Ok so, as promised, I spent five (count them, FIVE) hours in front of the T.V. today watching TLC. It was a Memorial Day "Trading Spaces" marathon, and I got sucked in! I justified this to myself by noting that I wasn't just watching T.V., but watching T.V. in between doing laundry and drinking beers, which were the real tasks at-hand.
For anybody that doesn't know (because I didn't before today), Trading Spaces is a show where two sets of neighbors get $1,000 and the help of a professional designer with which to set about completely re-making one room of their neighbor's house. This happens in the span of one weekend, and the hour-long show condenses everything so we see only the most interesting parts and don't have to actually watch them do too much of the work. Now, don't misunderstand me...I do not think that this show is so interesting that I just HAD to talk about it here. It's just that there was one episode that got me thinking about something that I think is really cool. The show travels all over the country to find these neighbors. They aren't necessarily married couples, but they often are unless they're mothers and daughters or something like that. So anyway, there was one show on the marathon today that took place in Oakland. The first set of neighbors was a married couple, an African-American woman and a white man. Their neighbors were a lesbian couple with two small children. Watching this (and knowing that people all over the country were watching it) made me feel strangely (and immensely) proud. I mean, there are parts of this country where either one of those couples would be absolutely unacceptable. And here, in California, they are neighbors and they are friends.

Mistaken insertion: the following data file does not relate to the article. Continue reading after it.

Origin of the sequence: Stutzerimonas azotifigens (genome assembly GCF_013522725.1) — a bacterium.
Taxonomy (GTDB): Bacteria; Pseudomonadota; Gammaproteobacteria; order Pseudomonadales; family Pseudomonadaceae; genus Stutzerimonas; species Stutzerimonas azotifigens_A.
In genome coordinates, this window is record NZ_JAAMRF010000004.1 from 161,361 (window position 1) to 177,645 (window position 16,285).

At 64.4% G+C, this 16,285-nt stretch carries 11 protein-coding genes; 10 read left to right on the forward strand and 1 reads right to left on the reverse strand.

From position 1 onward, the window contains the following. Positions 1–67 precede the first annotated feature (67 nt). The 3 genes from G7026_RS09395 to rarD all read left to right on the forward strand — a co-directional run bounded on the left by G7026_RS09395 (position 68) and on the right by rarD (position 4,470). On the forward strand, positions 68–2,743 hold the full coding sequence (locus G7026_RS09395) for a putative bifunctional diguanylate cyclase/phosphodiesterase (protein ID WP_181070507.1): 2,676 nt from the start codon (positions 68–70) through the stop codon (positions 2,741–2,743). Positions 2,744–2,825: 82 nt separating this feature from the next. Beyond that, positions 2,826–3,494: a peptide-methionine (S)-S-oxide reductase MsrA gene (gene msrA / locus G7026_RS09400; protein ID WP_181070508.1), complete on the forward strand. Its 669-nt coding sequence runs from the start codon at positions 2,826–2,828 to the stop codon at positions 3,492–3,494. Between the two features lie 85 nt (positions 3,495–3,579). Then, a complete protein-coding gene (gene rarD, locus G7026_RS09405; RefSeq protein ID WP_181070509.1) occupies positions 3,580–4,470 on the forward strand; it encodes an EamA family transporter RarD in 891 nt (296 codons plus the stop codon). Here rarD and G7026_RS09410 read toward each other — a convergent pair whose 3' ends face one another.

There is a line in the movie L.A. Story (one of my favorite movies of all time) where the English reporter makes a comment about how the people in L.A. seem to have their own set of rules, their own little world, really, and that nobody is looking to the outside for approval or reassurance that what they're doing is okay. I think that is true of California, in general, which is why it would be so hard to ever leave here. When you grow up here, you take things for granted...diversity, open-mindedness, liberal political climate, sunny weather.
I remember flying into Cleveland once to visit my parents when they were living there. I was walking through the airport and I started to get this really weird feeling. I was racking my brain, trying to figure out what it was that was making things seems out of place. At the end of a long walk to the end of terminal and toward the baggage claim, it dawned on me. There were so many WHITE people!!!! Everywhere I turned, white people in all directions. Now, this is not to criticize the white people, or to say that they shouldn't be there, all congregated together in Ohio like that. It's just to say that when a California native is suddenly thrust into the midst of a homogeneous scene, things feel a little off.
I get this feeling a bit when I go to visit my parents in Colorado, too, where they now live. When I mention it, they swear to me that the Hispanic population there is growing in leaps and bounds. I suppose I believe them, but I think I'd have to let it grow for a few more years before I'd really feel comfortable moving there (which is something I've considered). I would never want to do the disservice of raising my future children in a place where they don't get to experience the kind of diversity that I grew up with. And I don't have any illusions about this...it's not that I think that California doesn't have racism problems or that hate crimes are less frequent here. It's just that I would want to give my kids a fighting chance at being able to look around them and see people for who they are, with fewer overt separations. Ya'll dig?
Oh well, it's late, and though I'm not exactly tired, I'm not exactly functioning all that well either. I think I'll call it a night.